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Residents upset about loss of South Jackson Post Office

As more than 700 post offices nationwide are being closed, the one in Mississippi has people enraged

The United States Postal Service (USPS) has identified, as of July 28, nearly 700 of its post offices nationwide that are under what the USPS calls “review,” which is one step away from closure.

USPS vice president Jordan Small told a House subcommittee Aug. 5 that the move is in response to an expected $7-billion loss for the agency this fiscal year. Raising stamp prices and cutting costs, Small told representatives, has not been enough to stem the tide of decreased demand. Small said the USPS could eventually place more than 3,000 of its branches under review, but that no major changes would take place before October.

The only Mississippi post office on the list is the Candlestick Park branch in South Jackson.

Its presence on the soon-to-be-condemned list is not sitting will with the president of the area’s largest neighborhood association.

“I’m upset about it,” said Genny Seeley, of the Association of South Jackson Neighborhoods. “There’s 30,000 people just in Ward 6. The only post office this will leave us is the one towards Metrocenter, which is not at all centrally located. That’s not really on the way to anywhere.”

Details of when the branches targeted would close were unclear last week. It was also unknown how many jobs at Candlestick would be lost. A USPS spokeswoman had not returned several phone calls and e-mails seeking comment by the time the Mississippi Business Journal went to press Thursday afternoon.

“It’s an inconvenience to us, and I’m sure it will be an inconvenience to a lot of people,” Seeley said. “Highway 80 (where Metrocenter sits) is located more conveniently for businesses, but not residents.”

If the Candlestick Park branch closes, the remaining post offices in South Jackson would all lay on the western edge of the area. Residents of neighborhoods that sit between Raymond Road and I-55 would have to travel several miles either North or West to reach a post office.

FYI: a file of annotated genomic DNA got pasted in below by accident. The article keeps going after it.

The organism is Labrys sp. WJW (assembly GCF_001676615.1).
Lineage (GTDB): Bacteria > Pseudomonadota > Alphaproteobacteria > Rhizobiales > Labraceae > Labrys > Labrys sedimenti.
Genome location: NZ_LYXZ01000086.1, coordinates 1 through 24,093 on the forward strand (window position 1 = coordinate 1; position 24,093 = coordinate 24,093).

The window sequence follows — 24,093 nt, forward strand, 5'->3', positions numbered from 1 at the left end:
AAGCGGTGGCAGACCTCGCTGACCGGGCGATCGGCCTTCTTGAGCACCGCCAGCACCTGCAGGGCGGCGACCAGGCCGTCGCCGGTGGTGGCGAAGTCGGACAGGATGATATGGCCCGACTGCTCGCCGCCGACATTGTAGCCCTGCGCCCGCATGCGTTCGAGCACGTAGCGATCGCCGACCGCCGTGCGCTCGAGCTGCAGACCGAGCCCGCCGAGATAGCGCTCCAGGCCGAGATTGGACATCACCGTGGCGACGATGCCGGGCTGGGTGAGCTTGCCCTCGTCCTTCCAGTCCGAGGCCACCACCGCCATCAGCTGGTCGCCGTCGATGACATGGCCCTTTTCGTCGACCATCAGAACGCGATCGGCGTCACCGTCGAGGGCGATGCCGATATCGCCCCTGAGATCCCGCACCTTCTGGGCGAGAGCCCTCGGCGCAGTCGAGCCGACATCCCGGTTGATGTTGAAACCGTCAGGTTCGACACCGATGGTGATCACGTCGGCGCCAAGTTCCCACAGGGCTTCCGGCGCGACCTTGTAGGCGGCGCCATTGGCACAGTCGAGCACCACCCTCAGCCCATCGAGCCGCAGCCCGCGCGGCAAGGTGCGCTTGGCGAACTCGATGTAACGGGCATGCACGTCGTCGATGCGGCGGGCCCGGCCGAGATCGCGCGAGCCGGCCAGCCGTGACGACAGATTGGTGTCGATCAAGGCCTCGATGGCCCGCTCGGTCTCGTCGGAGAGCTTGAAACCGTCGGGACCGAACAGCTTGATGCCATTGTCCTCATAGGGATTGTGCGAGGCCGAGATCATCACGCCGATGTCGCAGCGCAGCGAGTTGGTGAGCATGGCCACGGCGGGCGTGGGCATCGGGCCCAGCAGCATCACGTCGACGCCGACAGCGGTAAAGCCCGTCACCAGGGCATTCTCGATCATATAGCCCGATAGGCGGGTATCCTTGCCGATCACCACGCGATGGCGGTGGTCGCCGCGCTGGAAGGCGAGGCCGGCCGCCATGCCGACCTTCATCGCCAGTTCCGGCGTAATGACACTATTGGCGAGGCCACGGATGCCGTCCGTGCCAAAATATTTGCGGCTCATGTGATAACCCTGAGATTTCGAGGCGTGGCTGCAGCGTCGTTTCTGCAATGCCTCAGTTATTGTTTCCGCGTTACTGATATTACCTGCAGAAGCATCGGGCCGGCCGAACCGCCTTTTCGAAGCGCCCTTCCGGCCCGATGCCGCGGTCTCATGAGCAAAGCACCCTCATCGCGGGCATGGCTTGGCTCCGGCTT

South Jackson residents have long felt they have gotten the short end of the stick in terms of growth and development when compared with other areas of the city. The shopping center at the intersection of County Line Road and I-55 in North Jackson, which features Target and Home Depot, should have been erected in South Jackson, residents believe. Instead, South Jackson has seen its residential and retail developments dry up as businesses and people left. That the only branch in all of Mississippi currently on the closure list is in South Jackson is further evidence that South Jackson has been left behind, Seeley said.

Last week, Jackson Mayor Harvey Johnson announced a $500,000 federal grant that would pay for a study to search for ways to revitalize Metrocenter and the U.S. 80 business corridor, which has seen the bulk of abandonment and once was the most developed area in all of Jackson.

“How many post offices are in Northeast Jackson? How many post offices are in Fondren and Belhaven? That hits a nerve with people in South Jackson, that we’re being slighted,” Seeley said. “Is that one doing so much less than everybody else? I would question that. That sounds fishy to me.

 “(The USPS) is claiming they’re losing money so they have to close (Candlestick Park). Maybe they need to change something within the service.”

The Candlestick Park branch had a fairly steady stream of lunchtime traffic Thursday afternoon. Lillian Mitchell was using her lunch hour to clear her P.O. box of a couple days’ worth of mail.

“So does this mean I’m going to have to change my address so I can get my bills?” she asked when a Mississippi Business Journal reporter told her the office was on a target list for closure. “I don’t see how that makes any sense. A lot of people depend on this place. I hope it somehow stays open.”

The news had reached Ward 6 Councilman Tony Yarber, whose ward encompasses the majority of South Jackson, about 24 hours before Mitchell dropped in to check her mail.

“It’s going to be a huge inconvenience for us,” Yarber said. “One of the biggest things I’m displeased with is the abruptness of it all. I really didn’t have any opportunity to do any research on it until (Wednesday) evening and (Thursday) morning. We’re just trying to brace for the shock. I guess it just speaks to where we are in terms of the economy. They’re trying to find their way.

“We’ll have to put our heads together at City Hall to see what we can do.”


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